I stumbled across a new online tool (or rather suite of tools) today called Rapid Resizer that has a lot to offer the digital diecutting community, although we do not seem to be its market. Here are a few of the things I discovered I could accomplish online there for free (at least for now):
All of our cutting programs can do their own autotraces now (wouldn’t it have been nice to have this when they didn’t!?) but Rapid Resizer offers a few tricks that your cutting software may not. Taking a .jpg input from your hard drive (.png did not work for me) it can return PDF, SVG. DXF, EPS or AI output. The really cool thing, though, is the option to centerline trace. This will be especially useful to those who do not have MTC with its stellar “font thinning” function. For example, Silhouette Studio users can input a line drawing or text and get a single stroke DXF file in return that will be be much easier to work with for drawing with pens or for rhinestone work. For example, Doodling Debbie over at Paper Pulse converted one of her favorite fonts, which she shares.
Wordle lovers can instantly turn their screen captures into a vector PDF with this, but they will lose the colors as this only returns black and white vectors.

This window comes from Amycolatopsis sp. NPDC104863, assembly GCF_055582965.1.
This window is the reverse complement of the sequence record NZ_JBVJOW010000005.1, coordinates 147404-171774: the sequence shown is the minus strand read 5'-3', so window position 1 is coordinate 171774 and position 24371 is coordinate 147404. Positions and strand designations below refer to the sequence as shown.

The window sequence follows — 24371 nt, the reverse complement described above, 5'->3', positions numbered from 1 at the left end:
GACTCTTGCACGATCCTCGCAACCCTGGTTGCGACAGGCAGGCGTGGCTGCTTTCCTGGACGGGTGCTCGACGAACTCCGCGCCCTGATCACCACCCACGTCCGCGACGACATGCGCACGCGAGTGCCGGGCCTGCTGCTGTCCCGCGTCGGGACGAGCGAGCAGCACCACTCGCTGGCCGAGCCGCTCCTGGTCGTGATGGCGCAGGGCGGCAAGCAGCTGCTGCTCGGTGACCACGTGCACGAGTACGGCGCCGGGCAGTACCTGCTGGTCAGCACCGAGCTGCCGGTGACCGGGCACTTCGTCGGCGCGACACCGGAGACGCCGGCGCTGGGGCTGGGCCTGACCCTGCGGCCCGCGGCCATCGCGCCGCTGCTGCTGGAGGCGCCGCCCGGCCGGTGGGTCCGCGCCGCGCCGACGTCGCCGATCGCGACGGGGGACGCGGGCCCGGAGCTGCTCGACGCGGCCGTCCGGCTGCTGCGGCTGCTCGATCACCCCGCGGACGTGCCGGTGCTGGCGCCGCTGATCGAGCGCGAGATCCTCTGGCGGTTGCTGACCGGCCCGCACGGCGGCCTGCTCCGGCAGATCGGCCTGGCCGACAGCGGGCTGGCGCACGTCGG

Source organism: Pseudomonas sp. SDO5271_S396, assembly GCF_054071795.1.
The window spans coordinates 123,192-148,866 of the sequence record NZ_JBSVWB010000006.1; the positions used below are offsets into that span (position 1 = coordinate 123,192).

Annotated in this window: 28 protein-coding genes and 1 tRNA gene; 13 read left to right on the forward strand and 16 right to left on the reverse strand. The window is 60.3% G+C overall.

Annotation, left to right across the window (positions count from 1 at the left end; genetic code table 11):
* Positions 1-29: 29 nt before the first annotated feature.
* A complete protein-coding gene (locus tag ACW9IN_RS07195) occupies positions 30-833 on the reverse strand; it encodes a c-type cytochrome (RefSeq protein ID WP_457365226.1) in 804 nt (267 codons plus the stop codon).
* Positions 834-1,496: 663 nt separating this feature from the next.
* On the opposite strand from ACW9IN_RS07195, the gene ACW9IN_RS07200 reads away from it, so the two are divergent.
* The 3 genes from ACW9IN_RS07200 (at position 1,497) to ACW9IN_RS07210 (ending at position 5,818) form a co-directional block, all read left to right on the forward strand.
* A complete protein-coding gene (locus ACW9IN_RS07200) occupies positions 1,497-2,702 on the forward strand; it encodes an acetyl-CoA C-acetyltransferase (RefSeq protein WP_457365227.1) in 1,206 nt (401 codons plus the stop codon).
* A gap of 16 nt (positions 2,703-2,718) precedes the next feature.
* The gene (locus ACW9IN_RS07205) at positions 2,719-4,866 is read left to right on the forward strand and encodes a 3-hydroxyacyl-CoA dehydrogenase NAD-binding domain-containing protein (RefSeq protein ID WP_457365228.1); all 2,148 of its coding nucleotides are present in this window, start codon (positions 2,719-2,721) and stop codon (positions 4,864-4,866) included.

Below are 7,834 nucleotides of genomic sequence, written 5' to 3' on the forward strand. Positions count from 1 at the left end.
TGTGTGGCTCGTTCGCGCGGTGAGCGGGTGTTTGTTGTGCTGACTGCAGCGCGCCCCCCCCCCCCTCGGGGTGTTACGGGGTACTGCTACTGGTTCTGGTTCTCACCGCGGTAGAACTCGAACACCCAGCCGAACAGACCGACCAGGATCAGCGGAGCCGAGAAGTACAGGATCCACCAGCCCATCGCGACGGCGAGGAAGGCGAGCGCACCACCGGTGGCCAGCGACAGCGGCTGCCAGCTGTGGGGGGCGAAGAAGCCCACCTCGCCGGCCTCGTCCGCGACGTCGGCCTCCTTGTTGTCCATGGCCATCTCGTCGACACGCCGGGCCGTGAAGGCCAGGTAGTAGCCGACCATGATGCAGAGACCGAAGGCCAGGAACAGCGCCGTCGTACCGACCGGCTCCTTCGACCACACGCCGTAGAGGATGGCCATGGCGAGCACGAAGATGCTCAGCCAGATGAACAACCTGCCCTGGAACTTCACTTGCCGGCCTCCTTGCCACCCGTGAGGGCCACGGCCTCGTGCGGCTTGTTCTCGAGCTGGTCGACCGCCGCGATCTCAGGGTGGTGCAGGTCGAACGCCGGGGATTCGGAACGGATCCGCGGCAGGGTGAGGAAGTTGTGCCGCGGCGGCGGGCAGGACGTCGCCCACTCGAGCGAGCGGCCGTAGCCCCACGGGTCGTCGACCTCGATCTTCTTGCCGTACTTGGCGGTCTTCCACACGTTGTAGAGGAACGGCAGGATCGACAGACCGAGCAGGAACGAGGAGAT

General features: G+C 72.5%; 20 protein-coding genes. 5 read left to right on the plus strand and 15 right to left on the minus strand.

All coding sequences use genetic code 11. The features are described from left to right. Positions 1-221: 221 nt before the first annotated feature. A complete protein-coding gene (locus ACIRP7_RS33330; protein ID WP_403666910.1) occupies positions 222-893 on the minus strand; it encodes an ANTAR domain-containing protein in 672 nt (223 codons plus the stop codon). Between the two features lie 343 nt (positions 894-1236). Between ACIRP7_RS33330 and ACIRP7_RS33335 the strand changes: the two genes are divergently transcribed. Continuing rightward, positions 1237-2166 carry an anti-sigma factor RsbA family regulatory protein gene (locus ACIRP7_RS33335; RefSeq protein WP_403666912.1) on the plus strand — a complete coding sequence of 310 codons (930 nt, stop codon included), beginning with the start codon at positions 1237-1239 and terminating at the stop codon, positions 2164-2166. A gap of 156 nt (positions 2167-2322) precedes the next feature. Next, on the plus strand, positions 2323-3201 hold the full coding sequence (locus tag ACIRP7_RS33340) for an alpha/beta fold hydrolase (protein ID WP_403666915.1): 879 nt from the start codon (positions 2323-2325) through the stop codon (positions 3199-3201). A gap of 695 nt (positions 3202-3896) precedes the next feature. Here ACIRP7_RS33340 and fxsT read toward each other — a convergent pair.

This tool will be helpful for converting photos to cutting files for vinyl cutting, etching and stencils. Input your photo and choose manual, then adjust the slider to get the contrast you like. Then right click to save the new image or try the options under “save to any size”>preview to see if that gives you a better and/or larger image. You will most likely still need to smooth and remove some detail to make good cutfiles, but this may give you a good start, especially if you aren’t handy with Photoshop. Update: For this application, also see Stencilizer.
My Stampmaker friends will find this especially useful because after the photo is converted to black and white, a click of the invert button makes it ready to import into your stamp layout.
Other tools at this site include Free Online Stencil Maker , an online text layout tool with adjustable arching,
There are also premium features on the site, and developer Patrick Roberts has generously offered my readers a free week if you’d like to explore those. Your free week will start as soon as you click here.
As for me, I still do most of my designing/converting in Inkscape with a little help from Photoshop but I love scouting new web apps. Will be interesting to see how this one evolves.